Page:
Skip to main content

Devender, Parminder and Chanda

After watching Dev D. my blood-movie level is going to be high for a long time. It had been a long time since I saw a movie which does not take the viewer's intelligence for granted. I loved this one. I was a little apprehensive before watching it since the media was calling it "a sexed-up version of the original Devdas". But I sat through it without flinching even once.





Replace 'love' with 'lust'/'sex' and rest of the story is same (almost). And this new version is more easy to understand. This time the reason for the separation of Dev and Paro is not family or the rich-and-poor-divide but the ego clash between the male and the female sexuality. If the male does it, it bears no significance but if the female loses it, she is a 'slut'. When Dev realises that there was more to his relation with Paro, she is married and happy. The late realization drives him to self-destruction. He meets Chanda/Lenny, a russian hooker. He hates her and she falls in love with him. And then a small deviation from the original, which I loved.





The overall look of the movie is so impressive that it is apparent that a lot of thought has been put into each and every nuance. There were a few things which I did not understand completely, but in order to move with the movie i overlooked those. The cinematography and the background art and decor was appropriate without being loud. And the music was great. I love Emotional atyachaar (the crowd went mad when the brass band version began), Pardesi, Duniya and Paayalia. The last one is my favourite and it is picturised on my favourite character in the movie.


The scene I liked most in the movie was when Dev hugs Chanda and says "Koi baat nahi beta. Jo ho gaya use bhool jaao." There was a lot of warmth in the way he says this. Another scene which I liked was when Paro visits Dev when she learns that he is in town. And the first thing she does is asking him to take bath and change clothes. Then she cleans up the mess (pig-pen) he had been living in. In this one incident the director tries to show that the 'lust' was accompanied by 'love' in Dev-Paro relation. How this scene ends is a different story though...





While watching the credits of the movie I noticed that the concept of Dev D. was Abhay Deol's. Kudos to both the 'best' Deol around and Anurag Kashyap. I would like to see a joint venture between them and Aamir Khan.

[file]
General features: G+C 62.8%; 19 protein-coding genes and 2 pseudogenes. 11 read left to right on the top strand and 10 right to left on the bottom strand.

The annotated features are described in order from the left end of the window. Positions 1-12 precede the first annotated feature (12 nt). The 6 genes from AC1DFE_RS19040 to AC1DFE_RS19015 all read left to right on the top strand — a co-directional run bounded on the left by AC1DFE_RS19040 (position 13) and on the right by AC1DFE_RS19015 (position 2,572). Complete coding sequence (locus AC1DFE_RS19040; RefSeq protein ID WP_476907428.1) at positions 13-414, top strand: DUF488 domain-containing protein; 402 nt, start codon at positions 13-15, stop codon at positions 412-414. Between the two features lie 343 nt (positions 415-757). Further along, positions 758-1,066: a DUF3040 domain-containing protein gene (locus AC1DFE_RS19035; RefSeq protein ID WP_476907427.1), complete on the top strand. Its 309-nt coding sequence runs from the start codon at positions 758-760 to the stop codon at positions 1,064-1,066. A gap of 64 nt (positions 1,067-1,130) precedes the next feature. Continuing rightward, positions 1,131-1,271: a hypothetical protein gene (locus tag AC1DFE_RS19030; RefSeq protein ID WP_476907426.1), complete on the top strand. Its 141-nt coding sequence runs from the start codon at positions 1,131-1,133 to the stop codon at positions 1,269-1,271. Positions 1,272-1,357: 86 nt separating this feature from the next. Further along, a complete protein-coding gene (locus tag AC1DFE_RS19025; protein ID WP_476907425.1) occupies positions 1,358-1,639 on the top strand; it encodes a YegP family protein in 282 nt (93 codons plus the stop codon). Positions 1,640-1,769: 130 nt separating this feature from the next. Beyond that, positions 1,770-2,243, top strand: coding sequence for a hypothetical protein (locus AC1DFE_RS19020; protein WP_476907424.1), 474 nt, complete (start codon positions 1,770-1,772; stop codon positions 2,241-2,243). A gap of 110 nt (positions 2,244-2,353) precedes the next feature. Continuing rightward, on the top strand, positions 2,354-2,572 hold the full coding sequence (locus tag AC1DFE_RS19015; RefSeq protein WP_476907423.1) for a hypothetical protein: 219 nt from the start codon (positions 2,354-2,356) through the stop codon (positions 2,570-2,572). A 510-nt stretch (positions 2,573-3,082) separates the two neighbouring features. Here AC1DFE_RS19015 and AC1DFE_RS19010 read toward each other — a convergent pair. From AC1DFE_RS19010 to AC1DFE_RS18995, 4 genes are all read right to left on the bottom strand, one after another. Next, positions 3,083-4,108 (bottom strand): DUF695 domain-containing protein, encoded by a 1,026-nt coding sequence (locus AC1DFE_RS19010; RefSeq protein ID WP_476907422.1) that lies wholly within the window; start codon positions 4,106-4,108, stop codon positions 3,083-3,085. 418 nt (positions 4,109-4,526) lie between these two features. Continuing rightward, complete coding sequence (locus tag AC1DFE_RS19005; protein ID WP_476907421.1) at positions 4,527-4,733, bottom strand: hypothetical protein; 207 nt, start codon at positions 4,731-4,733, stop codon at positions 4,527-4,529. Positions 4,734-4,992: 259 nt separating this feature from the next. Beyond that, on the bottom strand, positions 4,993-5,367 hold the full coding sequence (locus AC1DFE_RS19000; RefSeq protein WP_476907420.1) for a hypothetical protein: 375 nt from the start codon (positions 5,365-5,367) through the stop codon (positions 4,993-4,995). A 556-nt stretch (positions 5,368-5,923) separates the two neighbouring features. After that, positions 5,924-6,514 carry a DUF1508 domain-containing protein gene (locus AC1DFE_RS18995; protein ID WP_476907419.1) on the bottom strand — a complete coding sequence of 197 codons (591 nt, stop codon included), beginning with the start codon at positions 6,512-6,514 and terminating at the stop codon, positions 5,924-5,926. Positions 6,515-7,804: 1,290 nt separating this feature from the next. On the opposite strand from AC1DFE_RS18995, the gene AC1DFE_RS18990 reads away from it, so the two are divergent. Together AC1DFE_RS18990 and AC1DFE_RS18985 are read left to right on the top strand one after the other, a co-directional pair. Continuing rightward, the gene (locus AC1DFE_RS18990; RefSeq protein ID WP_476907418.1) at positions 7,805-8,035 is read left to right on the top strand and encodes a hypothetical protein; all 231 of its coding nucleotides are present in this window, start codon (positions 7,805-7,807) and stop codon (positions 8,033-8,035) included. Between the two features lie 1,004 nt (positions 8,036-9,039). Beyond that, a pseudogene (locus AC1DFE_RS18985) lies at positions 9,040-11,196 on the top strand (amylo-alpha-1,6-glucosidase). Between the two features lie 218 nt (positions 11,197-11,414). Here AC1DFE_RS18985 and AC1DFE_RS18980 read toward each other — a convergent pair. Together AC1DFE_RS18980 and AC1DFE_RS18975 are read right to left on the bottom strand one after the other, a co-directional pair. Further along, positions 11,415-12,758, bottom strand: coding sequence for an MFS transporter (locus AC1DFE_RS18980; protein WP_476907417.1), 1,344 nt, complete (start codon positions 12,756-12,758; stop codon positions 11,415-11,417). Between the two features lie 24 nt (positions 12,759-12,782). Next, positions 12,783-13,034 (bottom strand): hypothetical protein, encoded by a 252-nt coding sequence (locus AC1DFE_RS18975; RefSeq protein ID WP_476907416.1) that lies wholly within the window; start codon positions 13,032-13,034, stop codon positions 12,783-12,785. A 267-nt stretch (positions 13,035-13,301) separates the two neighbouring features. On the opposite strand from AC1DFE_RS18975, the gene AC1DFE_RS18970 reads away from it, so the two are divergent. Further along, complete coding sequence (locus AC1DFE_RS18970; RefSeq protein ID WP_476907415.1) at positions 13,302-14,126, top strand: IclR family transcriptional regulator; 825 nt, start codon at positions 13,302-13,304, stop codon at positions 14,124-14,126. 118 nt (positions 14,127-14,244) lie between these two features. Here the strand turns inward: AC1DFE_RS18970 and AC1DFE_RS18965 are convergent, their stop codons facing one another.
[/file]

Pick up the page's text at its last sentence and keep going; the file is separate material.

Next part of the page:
Comments

kate said…
cannot wait to watch it ..going in the next couple of days!
I knew you would like it :)
And I agree..Abhay Deol is a rising star. He's in a totally different league from his cousins.
SagittalSection said…
The cousins only know how to scream when angry, how to take revenge and how to kick the door open while entering the villain's den. :)

Popular posts from this blog

A poem from childhood...

"Long legged Italy, kicked poor Sicily
In the middle of Mediterranean Sea.
Austria was Hungary
Took a bit of Turkey
Fried it in Japan
Dipped it in Greece...."

I remember only this much. This poem was my first attempt at learning the names of these countries and locating them on the map of the world. And I thought Austria and Australia were same. :-)

It's time to confirm that I was wrong at that point of time, some twenty years back...

Healing and conquering myself, one tiny step at a time

"It is not the mountains we conquer but ourselves."
-Edmund Hillary
Two years back, when I had set out on my first trek in the Himalayas, I did not know what I was getting into. It began as a quest, a search for the place that I was dreaming about for the last few years. Valley of Flowers in Uttarakhand did turn out to be straight out of my dream and I still cannot believe it. I remember sitting on that large asymmetrical rock for more than an hour, looking at the snow-clad mountains and scribbling in my diary as the cool wind blew in my face and the sun tried its best to warm my fingers. 
Less than a year later, I went back to the mountains and it was then that I realized that I was meant to go back, not once or twice or thrice, I just have to be there every once in a while. May be that recurring dream had a bigger purpose than calling me to the Valley of Flowers. May be someone up there knew that it was just a beginning. And now that it has started, it shall go on till my…

This 'Barfi' is sweetest of all

After a long time comes a movie that makes you laugh and cry at the same time. One cannot stay unmoved by the love and spirit of two people who suffer from hearing and speech impairment and autism. But it doesn't come in the way of identifying their individuality and their likes and dislikes. Neither does it prevent us from empathizing with their feelings.


The story begins with an ailing Barfi (Ranbir Kapoor) and a bunch of people sharing their memories of him and reminiscing about the past. We are introduced to the prankster who knew no boundaries when it came to creating trouble. The local policeman (Saurabh Shukla) was one of the main targets of all the pranks whenever he went chasing him. Barfi was too smart to be caught for any of his crimes. Things change when Barfi gets involved in a kidnapping and a bank robbery. The story of Jhilmil (Priyanka Chopra), who was kidnapped by Barfi, then unfolds. Barfi and Jhilmil go through a lot of ups and downs. The initial mistrust is ta…